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We explored the potential application of sulforaphane against influenza A virus and elucidated the underlying cytopathic effect (CPE) and cytotoxicity. In the present study, 2 sulforaphane products were used to investigate the CPEs on influenza A virus replication in Madin-Darby canine kidney cells and to conduct a cytotoxicity test. One was the standard sample and the other was extracted from broccoli seeds. The 2 products of sulforaphane were each diluted to different concentrations. The results indicated that sulforaphane possessed antiviral activity against influenza A/WSN/33 (H1N1) virus, and the standard sulforaphane sample showed biological activity against influenza virus with low cytotoxicity at concentrations of 6.25 to 12.5 μM. The same phenomenon was observed with a broccoli seed extract concentration of sulforaphane of 6.25 μM. Both samples displayed higher cytotoxicity at 50 μM of sulforaphane, and the extract samples showed stronger cytotoxicity at sulforaphane concentrations of 12.5 to 100 μM compared with the standard, particularly at 100 μM. In conclusion, natural sulforaphane from broccoli seeds showed potential as an agent against influenza A virus infection, and the CPE after treatment with sulforaphane was concentration dependent; a suitable sulforaphane concentration of 6.25 μM is suggested and was demonstrated as effective, with high antiviral activity and low cytotoxicity.
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1Institute of Vegetables and Flowers, Chinese Academy of Agricultural
Sciences, Beijing, P.R. China
2Key Laboratory of Biology and Genetic Improvement of Horticultural
Crops, Ministry of Agriculture, Beijing, P.R. China
Corresponding Author:
Zhansheng Li, Key Laboratory of Biology and Genetic Improvement of
Horticultural Crops, Ministry of Agriculture, Beijing, P.R. China.
Email: lizhansheng@ caas. cn
Original Article
Natural Product Communications
June 2019: 1– 8
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Natural Sulforaphane From Broccoli
Seeds Against Influenza A Virus
Replication in MDCK Cells
Zhansheng Li1,2, Yumei Liu1,2, Zhiyuan Fang1,2, Limei Yang1,2, Mu Zhuang1,2,
Yangyong Zhang1,2, and Honghao Lv1,2
Abstract
We explored the potential application of sulforaphane against influenza A virus and elucidated the underlying cytopathic ef-
fect (CPE) and cytotoxicity. In the present study, 2 sulforaphane products were used to investigate the CPEs on influenza A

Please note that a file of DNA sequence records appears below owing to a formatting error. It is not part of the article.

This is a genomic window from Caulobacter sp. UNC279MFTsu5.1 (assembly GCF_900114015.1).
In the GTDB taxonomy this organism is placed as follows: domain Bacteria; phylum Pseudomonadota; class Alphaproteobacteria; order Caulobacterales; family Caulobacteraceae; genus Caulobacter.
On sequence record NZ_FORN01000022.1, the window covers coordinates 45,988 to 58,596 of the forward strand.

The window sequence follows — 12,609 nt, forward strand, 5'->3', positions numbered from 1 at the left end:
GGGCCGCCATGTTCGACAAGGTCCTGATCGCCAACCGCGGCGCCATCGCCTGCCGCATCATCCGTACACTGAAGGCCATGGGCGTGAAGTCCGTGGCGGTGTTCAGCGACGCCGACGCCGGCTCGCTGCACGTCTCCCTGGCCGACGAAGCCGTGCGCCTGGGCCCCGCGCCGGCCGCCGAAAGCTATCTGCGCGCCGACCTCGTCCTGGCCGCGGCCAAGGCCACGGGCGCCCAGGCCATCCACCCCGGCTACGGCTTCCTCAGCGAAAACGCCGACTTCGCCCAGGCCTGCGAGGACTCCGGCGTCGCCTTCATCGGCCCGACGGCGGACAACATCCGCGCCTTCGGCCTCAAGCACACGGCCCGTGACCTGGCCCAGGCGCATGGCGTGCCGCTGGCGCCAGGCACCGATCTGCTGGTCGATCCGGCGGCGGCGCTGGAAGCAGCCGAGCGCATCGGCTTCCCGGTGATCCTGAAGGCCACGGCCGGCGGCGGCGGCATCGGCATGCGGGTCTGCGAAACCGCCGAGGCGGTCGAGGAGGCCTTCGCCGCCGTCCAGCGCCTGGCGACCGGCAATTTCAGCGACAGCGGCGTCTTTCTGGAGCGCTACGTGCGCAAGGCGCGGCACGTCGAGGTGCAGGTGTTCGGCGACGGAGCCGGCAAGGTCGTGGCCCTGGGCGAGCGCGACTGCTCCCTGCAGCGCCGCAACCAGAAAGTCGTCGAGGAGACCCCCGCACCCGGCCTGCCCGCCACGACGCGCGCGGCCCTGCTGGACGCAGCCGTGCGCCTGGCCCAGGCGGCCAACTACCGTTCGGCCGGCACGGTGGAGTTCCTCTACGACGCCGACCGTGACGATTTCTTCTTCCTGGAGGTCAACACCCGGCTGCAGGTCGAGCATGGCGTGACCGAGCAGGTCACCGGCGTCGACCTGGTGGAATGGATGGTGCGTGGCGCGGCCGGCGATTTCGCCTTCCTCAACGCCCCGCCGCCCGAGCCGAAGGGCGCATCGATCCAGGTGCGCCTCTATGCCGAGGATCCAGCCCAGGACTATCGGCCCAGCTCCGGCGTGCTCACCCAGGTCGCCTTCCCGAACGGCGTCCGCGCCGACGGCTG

virus replication in Madin-Darby canine kidney cells and to conduct a cytotoxicity test. One was the standard sample and the
other was extracted from broccoli seeds. The 2 products of sulforaphane were each diluted to different concentrations. The
results indicated that sulforaphane possessed antiviral activity against influenza A/WSN/33 (H1N1) virus, and the standard
sulforaphane sample showed biological activity against influenza virus with low cytotoxicity at concentrations of 6.25 to 12.5
μM. The same phenomenon was observed with a broccoli seed extract concentration of sulforaphane of 6.25 μM. Both
samples displayed higher cytotoxicity at 50 μM of sulforaphane, and the extract samples showed stronger cytotoxicity at
sulforaphane concentrations of 12.5 to 100 μM compared with the standard, particularly at 100 μM. In conclusion, natural
sulforaphane from broccoli seeds showed potential as an agent against influenza A virus infection, and the CPE after treat-
ment with sulforaphane was concentration dependent; a suitable sulforaphane concentration of 6.25 μM is suggested and was
demonstrated as effective, with high antiviral activity and low cytotoxicity.
Keywords
sulforaphane, broccoli, cytotoxicity, influenza virus
Received: December 11th, 2018; Accepted: March 20th, 2019.
Inuenza A virus, a member of the Orthomyxoviridae fam-
ily, is a major human pathogen that typically causes annual
epidemics and occasional pandemics.1-3 Furthermore, the
recent emergence of highly pathogenic avian and swine u
has become a global issue for humans.4,5 In the past 100
years, 5 inuenza epidemics and pandemics have caused
increasing morbidity and mortality worldwide, including
H1N1 in 1918, H2N2 in 1957, H3N2 in 1968, H5N1 in 2009,
and H7N9 in 2014. Particularly, inuenza A (H7N9) causes
high mortality in China.2,6,7 Inuenza A virus is an RNA
virus with a rough spherical shape. These viruses are nega-
tive sense, single-stranded, and segmented with 7 or 8 pieces,
and each piece encodes 1 or 2 genes. Two large glycopro-
teins, hemagglutinin (HA) and neuraminidase (NA), have